The A major Clarinet Quintet was completed in Vienna on 29th September 1789, a time du ring which Mozart was busy with the composition of the opera Cosi fan tutte. The autograph of the Quintet is lost and it was first published by Johann André in 1802 as Oeuvre 108 in the now familiar version for clarinet. It was first performed by Stadler at a concert on 22nd December 1789. The wind instrument as always adds a particular poignancy, a touch of melancholy, particularly evident in the slow movement. The Minuet has a first A minor Trio without the clarinet and a second in which it again has a more prominent part to play. In the last movement the third variation is in the tonic minor key, with attention now given to the viola, its mood quickly dispelled by the clarinet in the fourth variation, which is linked by an Adagio to the re-appearance of the theme, in a now elaborated texture.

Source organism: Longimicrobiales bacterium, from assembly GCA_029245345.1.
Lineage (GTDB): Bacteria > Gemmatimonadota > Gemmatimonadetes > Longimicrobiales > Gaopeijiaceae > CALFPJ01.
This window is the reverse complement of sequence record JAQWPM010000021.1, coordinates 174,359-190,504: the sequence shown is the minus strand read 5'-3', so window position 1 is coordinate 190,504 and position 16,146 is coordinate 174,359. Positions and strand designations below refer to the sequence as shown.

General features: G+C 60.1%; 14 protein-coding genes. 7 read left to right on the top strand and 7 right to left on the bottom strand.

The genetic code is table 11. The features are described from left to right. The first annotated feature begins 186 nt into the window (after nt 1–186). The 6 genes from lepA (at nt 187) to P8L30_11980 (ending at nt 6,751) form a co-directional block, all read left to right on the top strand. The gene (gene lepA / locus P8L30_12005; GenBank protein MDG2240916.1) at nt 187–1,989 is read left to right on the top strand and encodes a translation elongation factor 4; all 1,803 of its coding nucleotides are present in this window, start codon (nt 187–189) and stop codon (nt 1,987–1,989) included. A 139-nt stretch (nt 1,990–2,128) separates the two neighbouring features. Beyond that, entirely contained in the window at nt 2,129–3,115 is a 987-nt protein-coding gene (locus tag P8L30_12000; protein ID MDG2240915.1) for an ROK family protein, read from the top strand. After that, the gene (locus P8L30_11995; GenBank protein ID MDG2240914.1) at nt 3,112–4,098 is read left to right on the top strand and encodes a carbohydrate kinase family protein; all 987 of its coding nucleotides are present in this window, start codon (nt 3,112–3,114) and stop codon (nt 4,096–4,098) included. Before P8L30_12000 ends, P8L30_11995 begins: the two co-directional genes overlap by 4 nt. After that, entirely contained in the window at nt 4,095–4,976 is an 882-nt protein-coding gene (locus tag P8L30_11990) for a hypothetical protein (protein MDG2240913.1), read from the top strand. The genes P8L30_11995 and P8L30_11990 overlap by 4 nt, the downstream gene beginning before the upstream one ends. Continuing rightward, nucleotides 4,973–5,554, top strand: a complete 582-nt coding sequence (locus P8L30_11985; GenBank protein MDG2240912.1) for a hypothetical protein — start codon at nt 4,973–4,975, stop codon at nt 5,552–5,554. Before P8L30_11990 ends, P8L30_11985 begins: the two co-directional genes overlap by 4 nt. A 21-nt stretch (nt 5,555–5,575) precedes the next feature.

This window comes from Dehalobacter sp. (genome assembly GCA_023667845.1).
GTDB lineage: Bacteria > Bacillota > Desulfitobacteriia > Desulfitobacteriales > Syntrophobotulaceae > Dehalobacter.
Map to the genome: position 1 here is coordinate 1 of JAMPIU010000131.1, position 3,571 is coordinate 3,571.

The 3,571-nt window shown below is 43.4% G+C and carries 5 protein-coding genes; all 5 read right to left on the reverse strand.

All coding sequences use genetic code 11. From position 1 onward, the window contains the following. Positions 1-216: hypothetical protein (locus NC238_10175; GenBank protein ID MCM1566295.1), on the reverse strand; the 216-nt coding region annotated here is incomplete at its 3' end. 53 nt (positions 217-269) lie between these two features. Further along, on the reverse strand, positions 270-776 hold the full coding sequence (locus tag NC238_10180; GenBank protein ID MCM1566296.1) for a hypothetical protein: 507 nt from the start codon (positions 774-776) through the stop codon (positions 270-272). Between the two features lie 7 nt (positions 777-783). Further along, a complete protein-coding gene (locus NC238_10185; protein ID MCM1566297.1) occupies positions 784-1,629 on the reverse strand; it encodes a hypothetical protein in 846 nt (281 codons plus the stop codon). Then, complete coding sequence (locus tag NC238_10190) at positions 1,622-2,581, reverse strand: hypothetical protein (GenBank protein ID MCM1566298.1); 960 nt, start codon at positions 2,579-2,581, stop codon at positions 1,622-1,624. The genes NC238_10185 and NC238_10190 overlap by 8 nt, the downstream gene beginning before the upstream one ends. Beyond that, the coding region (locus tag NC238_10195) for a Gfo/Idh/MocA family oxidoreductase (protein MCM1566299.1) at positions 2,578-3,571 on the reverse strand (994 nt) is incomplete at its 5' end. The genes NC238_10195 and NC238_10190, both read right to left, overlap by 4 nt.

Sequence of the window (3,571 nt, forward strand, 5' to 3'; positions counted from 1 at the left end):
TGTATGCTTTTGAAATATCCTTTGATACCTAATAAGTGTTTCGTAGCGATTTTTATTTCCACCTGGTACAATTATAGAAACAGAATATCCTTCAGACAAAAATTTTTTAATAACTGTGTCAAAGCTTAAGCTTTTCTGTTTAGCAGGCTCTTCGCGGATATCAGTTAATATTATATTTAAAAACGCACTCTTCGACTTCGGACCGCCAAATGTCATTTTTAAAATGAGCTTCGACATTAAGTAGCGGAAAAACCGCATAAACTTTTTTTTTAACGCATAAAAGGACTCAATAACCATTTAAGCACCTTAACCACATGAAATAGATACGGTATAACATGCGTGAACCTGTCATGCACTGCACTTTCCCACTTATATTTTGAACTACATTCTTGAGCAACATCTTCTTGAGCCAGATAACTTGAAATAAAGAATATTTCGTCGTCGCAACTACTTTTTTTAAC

After Mozart's death in December 1791, his widow Constanze came to an agreement with the publisher the younger Johann André, who in 1799 bought the remaining Mozart manuscripts and set about the preparation of a catalogue of his compositions, a list that remained incomplete but was of material assistance to Kôchel, when he came to make his catalogue. In 1799 André published Trois Quatuors pour Clarinette, Violon / Alto & Violoncelle composés par W. A. Mozart Oeuvre 79me. Of these three quartets the first two are based on the sonatas for violin and piano K. 378 and K. 380 and the third is a version of the Piano Trio K. 496. It is improbable that these arrangements were by Mozart, but they have been plausibly attributed to André, who, like his father, was a not inconsiderable composer. The transcriptions make good use of the medium, with additional voices where these are called for and a convincing sharing of thematic material between violin and clarinet.